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Public Celebration

I went out this weekend.  Not to a dance club, but I did go out.  Karina and I were celebrating her birthday. We had a lovely dinner.  We had a lot to drink.

Two women out alone.  We were aware of our surrounding.  We were sensitive to our impact on the other diners.  We got home at a reasonable hour.

We were not afraid.  Not really.  Not any more than any other night out.   It was a nice night for a walk.  At 8pm when we got there walking from the car would have been fine.  When we left?  We chose valet parking, because we had the choice.

But there are no “good choices” that protect people from haters, predators, terrorists, rapists, abusers, gunmen.  That kind of protection needs to come from the culture.

People who live their lives in love, acceptance and celebration of who they are are not “sick”.  It is the people who go out of their way to make someone else suffer who are troubled.  It is the people wanting to impose their sense of right and privilege, by force if necessary, who need help and healing.

The people killed in Orlando were no less innocent than the children of Sandy Hook.  They weren’t causing trouble, or making “bad choices”.  They were out, celebrating.  They were living their lives in love and acceptance.

Apparently that’s not enough.   The culture needs to change.

These are the victims of the Orlando massacre



Deer medicine includes a great capacity for compassion.

I like to hang out with all different kinds of people.  I have used the term queer to describe myself because I am comfortable with people who see themselves that way.  I feel like I fit in with GLBT, Pagan, Multi-ethnic, counter culture fold.  I am comfortable being myself in environments that tend to be inclusive and nonjudgmental.

I recognize what it feels like to be alone in a class and discriminated against because of it.  I was bullied mercilessly in Jr. High School.  I have experienced discrimination as a woman, because of my weight, and in relationship to my special needs child.  I have had nasty and rude comments directed at me because of all of those things.  I have also traveled enough to have experienced being the only white, only tall, only large female person in a culture where I didn’t have either the language or the cultural background to really get by.  And I have been treated in such cultures as “not quite civilized.”  I’ve been excluded from groups I could have contributed to simply because I didn’t have the appropriate credentials, regardless of my experience.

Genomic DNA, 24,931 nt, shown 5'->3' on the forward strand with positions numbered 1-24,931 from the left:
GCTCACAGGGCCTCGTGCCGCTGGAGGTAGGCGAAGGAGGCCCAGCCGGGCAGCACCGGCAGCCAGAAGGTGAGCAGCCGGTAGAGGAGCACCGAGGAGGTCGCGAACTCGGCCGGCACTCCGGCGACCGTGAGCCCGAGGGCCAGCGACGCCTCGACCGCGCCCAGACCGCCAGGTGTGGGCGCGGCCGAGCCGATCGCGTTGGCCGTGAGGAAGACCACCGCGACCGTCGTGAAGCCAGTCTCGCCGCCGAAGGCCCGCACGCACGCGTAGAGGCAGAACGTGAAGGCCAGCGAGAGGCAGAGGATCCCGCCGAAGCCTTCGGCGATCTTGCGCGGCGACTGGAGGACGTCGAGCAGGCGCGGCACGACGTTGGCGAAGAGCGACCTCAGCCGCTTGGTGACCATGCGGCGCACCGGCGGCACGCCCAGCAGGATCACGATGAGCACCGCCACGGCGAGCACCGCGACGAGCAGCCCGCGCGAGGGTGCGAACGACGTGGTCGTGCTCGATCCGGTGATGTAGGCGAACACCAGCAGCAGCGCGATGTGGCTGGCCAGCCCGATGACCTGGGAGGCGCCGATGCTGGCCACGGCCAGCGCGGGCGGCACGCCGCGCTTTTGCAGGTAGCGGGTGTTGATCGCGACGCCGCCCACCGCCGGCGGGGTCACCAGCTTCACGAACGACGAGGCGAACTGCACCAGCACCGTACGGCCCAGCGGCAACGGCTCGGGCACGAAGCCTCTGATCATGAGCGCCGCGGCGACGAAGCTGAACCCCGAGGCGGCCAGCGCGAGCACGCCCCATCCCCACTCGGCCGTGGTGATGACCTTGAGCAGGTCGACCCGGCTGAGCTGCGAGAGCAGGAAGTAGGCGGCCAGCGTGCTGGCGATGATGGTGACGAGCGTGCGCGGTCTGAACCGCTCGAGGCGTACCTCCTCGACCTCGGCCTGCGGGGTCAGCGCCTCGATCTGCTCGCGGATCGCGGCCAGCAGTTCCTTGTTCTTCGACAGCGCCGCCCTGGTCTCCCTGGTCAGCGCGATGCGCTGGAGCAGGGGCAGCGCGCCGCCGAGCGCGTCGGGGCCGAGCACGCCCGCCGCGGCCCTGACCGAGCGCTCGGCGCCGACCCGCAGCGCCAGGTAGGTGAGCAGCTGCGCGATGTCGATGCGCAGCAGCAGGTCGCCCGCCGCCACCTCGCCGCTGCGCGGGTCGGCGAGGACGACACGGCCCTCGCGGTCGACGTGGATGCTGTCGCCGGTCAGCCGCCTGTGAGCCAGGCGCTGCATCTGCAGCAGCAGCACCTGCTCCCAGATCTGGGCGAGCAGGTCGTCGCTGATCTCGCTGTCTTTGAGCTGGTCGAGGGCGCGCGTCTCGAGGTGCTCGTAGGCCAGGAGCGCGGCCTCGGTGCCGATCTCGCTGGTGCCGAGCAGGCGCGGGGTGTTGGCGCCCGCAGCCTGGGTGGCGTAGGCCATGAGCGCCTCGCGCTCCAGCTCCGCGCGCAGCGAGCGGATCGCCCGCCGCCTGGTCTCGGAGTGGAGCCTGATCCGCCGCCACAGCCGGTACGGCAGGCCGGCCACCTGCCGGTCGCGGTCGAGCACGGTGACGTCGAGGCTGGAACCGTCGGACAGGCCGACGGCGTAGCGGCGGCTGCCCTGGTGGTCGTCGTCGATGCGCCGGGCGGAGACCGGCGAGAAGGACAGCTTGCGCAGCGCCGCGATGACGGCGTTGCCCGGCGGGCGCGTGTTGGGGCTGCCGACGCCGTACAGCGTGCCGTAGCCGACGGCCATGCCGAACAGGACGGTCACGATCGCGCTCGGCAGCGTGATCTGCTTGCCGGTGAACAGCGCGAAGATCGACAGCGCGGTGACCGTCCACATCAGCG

"What are YOU doing here?"

I also know privilege.  I take advantage of doors held open and offers to carry my bags.  I have been moved to the front of the line to accommodate the wheelchair.  I have been accepted into business establishments because of the color of my skin and the way I carry myself, rather than being watched like a criminal.  It is not infrequent for me to have extra space, because people are reluctant to squeeze in past me or next to me.  I know I have an easier time with social services for my son simply because of my class and education.

Motherhood is held in common even when parenting styles are not.

I have an advantage because of my broad travels, reading, education and olive toned skin.  I can pass in places many white urban Americans would be less than welcomed.  People often assume that I am “one of them” and if they are not explicit in asking I do not correct them.  This holds true not just in ethnicity, but also with “shop talk” in specialty careers.  I have been mistaken for a nurse, a teacher, a social worker, a psychologist, an artist, a musician and before I had kids a parent.  I fit in, and if I really don’t I’ll often bow out.   I’m not trying to fool anyone.  I just “get it.”

I appreciate being with people who “get it.”  I know talking parenting is different with other parents of special needs kids.  I know talking about medicine or life and death issues is different with other cancer survivors.  I know that being with other women is different than being in a mixed group.  Even being with a group of women “of a certain age” is different than being in a multigenerational group.  Talking spirituality with other Pagans is different than talking spirituality with Christians or Jews or Muslims.  Shared experience does count.

So how do we graciously allow ourselves exclusive space?  When is exclusion appropriate and when is it objectionable?  How do we determine exactly how exclusive we need to be?

Hibiscus, a gentle beauty with no strong emotional meaning attached.

I expect I’ll write more on this, but I’d really like to encourage you to leave comments, and to pass the word to anyone you might know who would like to get in on the discussion.

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